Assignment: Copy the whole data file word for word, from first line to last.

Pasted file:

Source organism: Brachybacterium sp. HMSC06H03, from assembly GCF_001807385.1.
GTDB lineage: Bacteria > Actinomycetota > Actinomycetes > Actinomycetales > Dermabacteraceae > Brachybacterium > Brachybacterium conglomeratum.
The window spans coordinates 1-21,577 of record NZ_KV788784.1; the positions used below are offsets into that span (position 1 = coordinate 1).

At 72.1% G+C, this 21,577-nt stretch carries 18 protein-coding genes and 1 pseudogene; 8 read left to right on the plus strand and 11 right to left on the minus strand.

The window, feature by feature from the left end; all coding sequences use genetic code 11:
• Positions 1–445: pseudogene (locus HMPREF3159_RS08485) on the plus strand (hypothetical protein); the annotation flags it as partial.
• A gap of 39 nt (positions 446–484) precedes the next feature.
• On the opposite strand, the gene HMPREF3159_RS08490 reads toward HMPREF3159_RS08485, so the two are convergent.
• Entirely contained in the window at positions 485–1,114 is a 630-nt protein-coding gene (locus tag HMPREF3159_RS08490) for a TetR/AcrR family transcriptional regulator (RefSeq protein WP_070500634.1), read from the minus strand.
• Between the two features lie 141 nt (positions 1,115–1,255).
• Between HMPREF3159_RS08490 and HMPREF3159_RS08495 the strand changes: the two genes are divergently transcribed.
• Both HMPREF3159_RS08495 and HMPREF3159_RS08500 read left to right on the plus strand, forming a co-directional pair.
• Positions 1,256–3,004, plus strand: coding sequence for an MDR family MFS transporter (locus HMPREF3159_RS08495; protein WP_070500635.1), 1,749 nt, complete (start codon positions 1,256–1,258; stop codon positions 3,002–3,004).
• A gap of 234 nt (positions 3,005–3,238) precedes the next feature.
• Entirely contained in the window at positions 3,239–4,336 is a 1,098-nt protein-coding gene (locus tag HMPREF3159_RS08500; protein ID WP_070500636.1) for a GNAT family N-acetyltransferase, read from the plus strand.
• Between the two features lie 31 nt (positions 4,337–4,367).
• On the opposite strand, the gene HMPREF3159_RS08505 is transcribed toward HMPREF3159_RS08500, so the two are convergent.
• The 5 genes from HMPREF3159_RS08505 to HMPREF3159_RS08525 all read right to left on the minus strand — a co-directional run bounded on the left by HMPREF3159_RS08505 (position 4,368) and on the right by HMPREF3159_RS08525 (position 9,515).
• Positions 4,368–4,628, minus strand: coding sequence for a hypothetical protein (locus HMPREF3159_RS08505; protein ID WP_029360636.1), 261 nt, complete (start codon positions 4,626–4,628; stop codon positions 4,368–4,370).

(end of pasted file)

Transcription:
Source organism: Brachybacterium sp. HMSC06H03, from assembly GCF_001807385.1.
GTDB lineage: Bacteria > Actinomycetota > Actinomycetes > Actinomycetales > Dermabacteraceae > Brachybacterium > Brachybacterium conglomeratum.
The window spans coordinates 1-21,577 of record NZ_KV788784.1; the positions used below are offsets into that span (position 1 = coordinate 1).

At 72.1% G+C, this 21,577-nt stretch carries 18 protein-coding genes and 1 pseudogene; 8 read left to right on the plus strand and 11 right to left on the minus strand.

The window, feature by feature from the left end; all coding sequences use genetic code 11:
• Positions 1–445: pseudogene (locus HMPREF3159_RS08485) on the plus strand (hypothetical protein); the annotation flags it as partial.
• A gap of 39 nt (positions 446–484) precedes the next feature.
• On the opposite strand, the gene HMPREF3159_RS08490 reads toward HMPREF3159_RS08485, so the two are convergent.
• Entirely contained in the window at positions 485–1,114 is a 630-nt protein-coding gene (locus tag HMPREF3159_RS08490) for a TetR/AcrR family transcriptional regulator (RefSeq protein WP_070500634.1), read from the minus strand.
• Between the two features lie 141 nt (positions 1,115–1,255).
• Between HMPREF3159_RS08490 and HMPREF3159_RS08495 the strand changes: the two genes are divergently transcribed.
• Both HMPREF3159_RS08495 and HMPREF3159_RS08500 read left to right on the plus strand, forming a co-directional pair.
• Positions 1,256–3,004, plus strand: coding sequence for an MDR family MFS transporter (locus HMPREF3159_RS08495; protein WP_070500635.1), 1,749 nt, complete (start codon positions 1,256–1,258; stop codon positions 3,002–3,004).
• A gap of 234 nt (positions 3,005–3,238) precedes the next feature.
• Entirely contained in the window at positions 3,239–4,336 is a 1,098-nt protein-coding gene (locus tag HMPREF3159_RS08500; protein ID WP_070500636.1) for a GNAT family N-acetyltransferase, read from the plus strand.
• Between the two features lie 31 nt (positions 4,337–4,367).
• On the opposite strand, the gene HMPREF3159_RS08505 is transcribed toward HMPREF3159_RS08500, so the two are convergent.
• The 5 genes from HMPREF3159_RS08505 to HMPREF3159_RS08525 all read right to left on the minus strand — a co-directional run bounded on the left by HMPREF3159_RS08505 (position 4,368) and on the right by HMPREF3159_RS08525 (position 9,515).
• Positions 4,368–4,628, minus strand: coding sequence for a hypothetical protein (locus HMPREF3159_RS08505; protein ID WP_029360636.1), 261 nt, complete (start codon positions 4,626–4,628; stop codon positions 4,368–4,370).